In a report to the Near East and North Africa Administration, the embassy considered that "the protest presented by Italy in Tel Aviv is unjustified." She described it as a "deliberate tactic by the Italian Foreign Ministry aimed at exploiting the Israeli embarrassment after the Norwegian incident."
Explaining this tactic, the embassy said that Italy sought to "avoid any protest the Israelis might think of making for the easy manner in which the Italians dealt with the Arab terrorists captured in Italy, most of whom were sooner or later granted temporary freedom and allowed to leave the country."
As for France, the charge d'affaires of its embassy in Tel Aviv told his British counterpart that there is "growing resentment in the Elysee (French presidential palace) over the immunity enjoyed by Israeli secret agents in France."
A few weeks before the Lillehammer scandal, Israeli agents assassinated the Algerian artist, Mohamed Boudia, a political activist in the Palestinian struggle movement and one of the leaders of the "Black September" organization, in the French capital.
The documents confirm that the assassination "was a shock to many people in Paris because he was known in the left-wing art world."
According to the French charge d'affaires, "the French police had their own means (in dealing with crime) and it was not easy even for the French government to act."
The French diplomat was not quoted as explaining this, but he said that the French "had their reasons for not wanting to arrest the Israeli or Arab killers if they could avoid it."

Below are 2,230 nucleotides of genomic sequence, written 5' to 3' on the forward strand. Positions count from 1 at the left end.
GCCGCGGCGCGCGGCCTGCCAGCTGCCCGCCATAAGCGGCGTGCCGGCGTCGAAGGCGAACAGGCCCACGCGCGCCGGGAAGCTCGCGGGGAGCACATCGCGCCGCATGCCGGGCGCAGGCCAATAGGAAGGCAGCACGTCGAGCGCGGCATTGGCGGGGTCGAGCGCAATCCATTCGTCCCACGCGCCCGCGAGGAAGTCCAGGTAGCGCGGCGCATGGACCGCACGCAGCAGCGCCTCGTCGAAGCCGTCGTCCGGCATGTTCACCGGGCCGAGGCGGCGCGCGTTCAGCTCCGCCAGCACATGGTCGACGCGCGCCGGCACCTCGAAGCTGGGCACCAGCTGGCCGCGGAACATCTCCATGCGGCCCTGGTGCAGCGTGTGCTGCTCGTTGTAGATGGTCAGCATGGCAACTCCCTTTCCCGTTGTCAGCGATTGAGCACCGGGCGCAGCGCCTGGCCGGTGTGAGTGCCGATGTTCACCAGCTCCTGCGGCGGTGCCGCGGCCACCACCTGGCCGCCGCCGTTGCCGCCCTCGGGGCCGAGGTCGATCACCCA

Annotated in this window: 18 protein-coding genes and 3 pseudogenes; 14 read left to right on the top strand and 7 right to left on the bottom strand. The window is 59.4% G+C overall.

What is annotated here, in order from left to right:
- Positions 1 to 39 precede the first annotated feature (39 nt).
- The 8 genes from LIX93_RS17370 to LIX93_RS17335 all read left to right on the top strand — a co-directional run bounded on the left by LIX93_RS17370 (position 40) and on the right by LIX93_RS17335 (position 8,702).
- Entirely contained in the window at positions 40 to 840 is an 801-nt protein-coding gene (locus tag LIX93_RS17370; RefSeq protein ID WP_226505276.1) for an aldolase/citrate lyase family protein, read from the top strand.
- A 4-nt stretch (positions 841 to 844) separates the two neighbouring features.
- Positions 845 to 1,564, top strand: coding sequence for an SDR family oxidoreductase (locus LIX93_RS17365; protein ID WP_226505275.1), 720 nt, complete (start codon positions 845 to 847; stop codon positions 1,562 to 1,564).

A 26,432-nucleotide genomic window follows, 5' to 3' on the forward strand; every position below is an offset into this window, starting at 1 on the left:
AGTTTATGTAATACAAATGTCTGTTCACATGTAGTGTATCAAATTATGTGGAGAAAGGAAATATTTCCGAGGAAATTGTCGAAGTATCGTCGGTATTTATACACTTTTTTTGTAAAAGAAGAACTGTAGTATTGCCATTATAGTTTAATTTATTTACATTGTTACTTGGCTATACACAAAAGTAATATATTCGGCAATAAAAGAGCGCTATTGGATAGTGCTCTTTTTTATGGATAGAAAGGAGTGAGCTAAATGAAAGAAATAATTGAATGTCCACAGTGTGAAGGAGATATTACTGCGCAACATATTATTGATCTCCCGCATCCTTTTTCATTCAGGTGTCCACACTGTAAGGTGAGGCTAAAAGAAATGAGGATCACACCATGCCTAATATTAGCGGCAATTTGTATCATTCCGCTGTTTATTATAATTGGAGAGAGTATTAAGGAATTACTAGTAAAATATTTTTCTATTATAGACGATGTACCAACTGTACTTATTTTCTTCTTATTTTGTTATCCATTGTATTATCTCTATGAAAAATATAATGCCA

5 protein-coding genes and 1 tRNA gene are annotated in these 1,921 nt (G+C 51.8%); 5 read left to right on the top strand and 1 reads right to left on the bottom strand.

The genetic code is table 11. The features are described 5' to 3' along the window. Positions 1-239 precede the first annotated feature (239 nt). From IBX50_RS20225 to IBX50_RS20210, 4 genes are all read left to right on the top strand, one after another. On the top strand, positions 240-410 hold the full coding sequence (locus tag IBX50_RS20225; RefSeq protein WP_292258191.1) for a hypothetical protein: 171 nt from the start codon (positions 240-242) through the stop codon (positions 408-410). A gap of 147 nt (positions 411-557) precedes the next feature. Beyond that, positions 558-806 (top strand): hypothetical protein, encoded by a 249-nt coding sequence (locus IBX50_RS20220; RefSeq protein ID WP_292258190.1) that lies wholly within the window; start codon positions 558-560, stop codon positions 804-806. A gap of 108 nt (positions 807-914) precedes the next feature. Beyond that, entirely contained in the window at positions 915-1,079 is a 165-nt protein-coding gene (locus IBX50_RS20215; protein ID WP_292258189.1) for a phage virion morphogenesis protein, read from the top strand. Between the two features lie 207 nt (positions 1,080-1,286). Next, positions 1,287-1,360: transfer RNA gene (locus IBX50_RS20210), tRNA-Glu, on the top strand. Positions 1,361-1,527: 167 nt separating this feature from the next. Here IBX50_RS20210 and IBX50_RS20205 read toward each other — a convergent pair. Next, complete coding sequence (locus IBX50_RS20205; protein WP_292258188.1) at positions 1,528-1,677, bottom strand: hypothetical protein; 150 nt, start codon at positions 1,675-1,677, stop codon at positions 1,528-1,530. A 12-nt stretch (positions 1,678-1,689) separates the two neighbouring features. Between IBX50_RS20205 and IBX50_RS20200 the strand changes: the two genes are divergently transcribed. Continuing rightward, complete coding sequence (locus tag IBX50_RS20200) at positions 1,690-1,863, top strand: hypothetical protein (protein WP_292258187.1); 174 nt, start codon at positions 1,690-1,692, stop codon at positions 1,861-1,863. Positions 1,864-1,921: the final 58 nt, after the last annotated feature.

However, he said then-French President Georges Pompidou "may insist on changing" this method.
In this atmosphere, the assessment, which the British Chargé d'Affairs had advised his government of the situation of the Israelis, was negative.
"It is conceivable that the Israelis are now facing more difficult problems in carrying out their anti-terror operations as a result of what is generally regarded here as a colossal, stupid mistake made by their team in Norway," he said.
In London, Italian and French concerns echoed and the British Chargé d'Affairs in Israel assessed the situation.
The Head of the Near East and North Africa Department in the British Foreign Office warned of the consequences of Israeli intelligence's practice in Britain similar operations to its operations in other European countries.
He said in a telegram to the charge d'affaires in Israel that "the consequences here (in Britain) will be very bad if the Israelis carry out retaliatory activities against the Arabs in this country, and then they tell us that these activities are justified because of our neglect" of the Arabs in British lands.
- Israeli terrorist revenge campaigns against Arab countries and organizations
At this time, the various British intelligences were following up on Israeli intelligence activities in Europe, and the British Foreign Office called them "Israeli terrorist revenge campaigns against Arab countries and organizations."
The British intelligence assessment suggested that Britain's relationship with Israel prevented the latter from carrying out killings of Arabs on British soil.